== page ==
Should Ontario Hockey League players get paid?

OHL commissioner David Branch argues that major junior players are student-athletes, and should not be entitled to compensation.

OHL commissioner seeks provincial government support to avoid compensating players

OHL Commissioner David Branch, pictured here in an earlier photo in Toronto, argues that major junior hockey players are student-athletes, and should not be entitled to payment. (Tara Walton/Getty Images)

The commissioner of the Ontario Hockey League believes the players are there for the love of the game and should not be paid. It appears the Ontario government agrees.

Commissioner David Branch has written to the provincial government, The Canadian Press reports. He wants the league's 425 players to remain amateurs and not become employees regulated by labour legislation.

Michael Tibollo, minister of Tourism, Culture and Sport, replied: "I want you to know that our government is behind you."

Branch is also president of the Canadian Hockey League, of which the OHL is part along with the Western Hockey League and Quebec Major Junior Hockey League. He considers major junior players — typically from 16 to 20 years old — student-athletes.

Players are eligible for post-secondary school scholarships. Each season in the league is worth one year of tuition, books and fees. Players also get money for out-of-pocket expenses, equipment and travel costs.

"To us it's the best scholarship program in North America," Branch said.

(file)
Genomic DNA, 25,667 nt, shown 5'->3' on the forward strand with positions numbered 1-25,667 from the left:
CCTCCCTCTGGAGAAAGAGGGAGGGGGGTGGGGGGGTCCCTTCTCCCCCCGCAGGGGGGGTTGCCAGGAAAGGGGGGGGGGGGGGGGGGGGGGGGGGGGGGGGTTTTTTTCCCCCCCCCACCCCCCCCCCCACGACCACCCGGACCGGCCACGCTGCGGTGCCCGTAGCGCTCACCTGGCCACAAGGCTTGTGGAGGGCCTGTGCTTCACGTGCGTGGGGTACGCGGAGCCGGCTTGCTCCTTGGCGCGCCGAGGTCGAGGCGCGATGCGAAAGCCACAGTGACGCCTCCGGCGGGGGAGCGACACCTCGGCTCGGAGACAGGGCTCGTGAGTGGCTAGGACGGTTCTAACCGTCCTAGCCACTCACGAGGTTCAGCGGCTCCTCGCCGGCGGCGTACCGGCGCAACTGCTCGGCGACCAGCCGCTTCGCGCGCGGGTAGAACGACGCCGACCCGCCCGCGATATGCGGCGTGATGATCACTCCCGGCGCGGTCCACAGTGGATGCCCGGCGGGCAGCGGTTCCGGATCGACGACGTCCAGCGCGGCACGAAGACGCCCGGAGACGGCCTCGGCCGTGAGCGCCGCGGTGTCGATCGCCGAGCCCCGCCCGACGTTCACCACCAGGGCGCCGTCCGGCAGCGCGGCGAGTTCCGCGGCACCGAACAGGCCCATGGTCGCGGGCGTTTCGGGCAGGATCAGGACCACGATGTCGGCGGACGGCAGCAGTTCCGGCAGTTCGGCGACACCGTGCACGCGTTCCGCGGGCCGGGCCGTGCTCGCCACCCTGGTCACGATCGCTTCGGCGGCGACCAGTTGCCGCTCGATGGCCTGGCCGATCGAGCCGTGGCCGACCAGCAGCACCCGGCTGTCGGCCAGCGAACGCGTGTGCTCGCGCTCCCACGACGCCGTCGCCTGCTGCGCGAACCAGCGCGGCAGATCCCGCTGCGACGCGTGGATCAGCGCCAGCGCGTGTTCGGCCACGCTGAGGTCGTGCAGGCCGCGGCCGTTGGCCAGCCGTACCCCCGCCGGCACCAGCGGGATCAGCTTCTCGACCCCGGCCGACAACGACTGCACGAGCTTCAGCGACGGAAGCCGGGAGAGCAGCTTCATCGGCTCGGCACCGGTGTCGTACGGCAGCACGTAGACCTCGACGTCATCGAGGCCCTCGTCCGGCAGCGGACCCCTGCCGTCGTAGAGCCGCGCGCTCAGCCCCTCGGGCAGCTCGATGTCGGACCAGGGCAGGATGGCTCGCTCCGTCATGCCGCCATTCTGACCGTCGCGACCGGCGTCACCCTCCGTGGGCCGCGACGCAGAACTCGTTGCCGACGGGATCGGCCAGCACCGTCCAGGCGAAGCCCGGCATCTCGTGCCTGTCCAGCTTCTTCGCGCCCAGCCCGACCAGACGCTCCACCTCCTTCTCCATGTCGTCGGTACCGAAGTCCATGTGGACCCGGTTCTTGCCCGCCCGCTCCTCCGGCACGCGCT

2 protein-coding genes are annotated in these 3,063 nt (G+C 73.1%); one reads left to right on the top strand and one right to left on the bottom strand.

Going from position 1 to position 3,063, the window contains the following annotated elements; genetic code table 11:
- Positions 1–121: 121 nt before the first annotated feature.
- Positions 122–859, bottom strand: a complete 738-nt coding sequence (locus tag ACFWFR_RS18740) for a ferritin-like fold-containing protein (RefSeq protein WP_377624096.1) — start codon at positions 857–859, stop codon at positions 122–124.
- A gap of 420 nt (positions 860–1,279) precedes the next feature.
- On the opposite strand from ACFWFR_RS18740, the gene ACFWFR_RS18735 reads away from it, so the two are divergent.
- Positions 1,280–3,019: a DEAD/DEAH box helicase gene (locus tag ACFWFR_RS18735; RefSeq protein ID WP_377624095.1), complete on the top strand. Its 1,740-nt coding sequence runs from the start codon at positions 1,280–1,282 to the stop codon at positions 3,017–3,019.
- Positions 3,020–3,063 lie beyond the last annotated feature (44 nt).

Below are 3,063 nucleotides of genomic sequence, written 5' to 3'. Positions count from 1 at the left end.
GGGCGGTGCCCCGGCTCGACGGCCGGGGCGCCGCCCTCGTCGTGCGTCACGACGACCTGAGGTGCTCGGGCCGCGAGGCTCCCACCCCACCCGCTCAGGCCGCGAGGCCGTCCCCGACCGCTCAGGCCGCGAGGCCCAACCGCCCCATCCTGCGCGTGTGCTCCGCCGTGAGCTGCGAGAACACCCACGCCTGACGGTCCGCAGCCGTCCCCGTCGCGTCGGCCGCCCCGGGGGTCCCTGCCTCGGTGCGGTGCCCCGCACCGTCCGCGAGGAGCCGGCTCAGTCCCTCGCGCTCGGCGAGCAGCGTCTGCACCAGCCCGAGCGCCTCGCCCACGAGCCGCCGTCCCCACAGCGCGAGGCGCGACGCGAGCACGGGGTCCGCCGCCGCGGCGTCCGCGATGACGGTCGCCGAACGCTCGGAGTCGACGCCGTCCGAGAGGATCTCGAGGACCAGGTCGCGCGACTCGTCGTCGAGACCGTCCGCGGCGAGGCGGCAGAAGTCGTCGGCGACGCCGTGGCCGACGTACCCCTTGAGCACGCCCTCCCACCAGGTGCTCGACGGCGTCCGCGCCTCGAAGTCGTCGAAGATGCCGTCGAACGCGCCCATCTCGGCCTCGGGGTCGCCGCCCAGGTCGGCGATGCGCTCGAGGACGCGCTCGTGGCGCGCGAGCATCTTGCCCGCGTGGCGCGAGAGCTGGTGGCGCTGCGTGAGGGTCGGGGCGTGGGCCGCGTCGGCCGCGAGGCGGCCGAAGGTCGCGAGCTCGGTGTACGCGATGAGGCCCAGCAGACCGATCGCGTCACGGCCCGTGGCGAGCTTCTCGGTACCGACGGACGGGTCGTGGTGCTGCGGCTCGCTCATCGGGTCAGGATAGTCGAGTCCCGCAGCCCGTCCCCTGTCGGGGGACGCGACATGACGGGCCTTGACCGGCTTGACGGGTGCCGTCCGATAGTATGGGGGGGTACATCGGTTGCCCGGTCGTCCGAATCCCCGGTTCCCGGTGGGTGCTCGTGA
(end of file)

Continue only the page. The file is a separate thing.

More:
Not everyone agrees. A $180 million lawsuit was filed in 2014 against the Canadian Hockey League on behalf of all current and many former players for outstanding wages and other pay. If the Ontario court rules for the players, Branch says some teams could fold.

If players were paid the $14 hourly minimum wage for a 40-hour work week over an eight-month season, it would cost the OHL about $8 million a year.

Branch's letter to the Ontario government also cited the involvement of player agents. One agent, Allan Walsh took issue with that.

"This is just an attempt to avoid paying players minimum wages," he said on Twitter.

Brach says he wants to work with the Ontario government, as his group has in seven other provinces. "One of the great questions is `When does the game start being fun, when does it start becoming purely a business?"' he said. "And I don't know the answer for that. But I do know that when you look at the players that have had great success they played the game because they love it."


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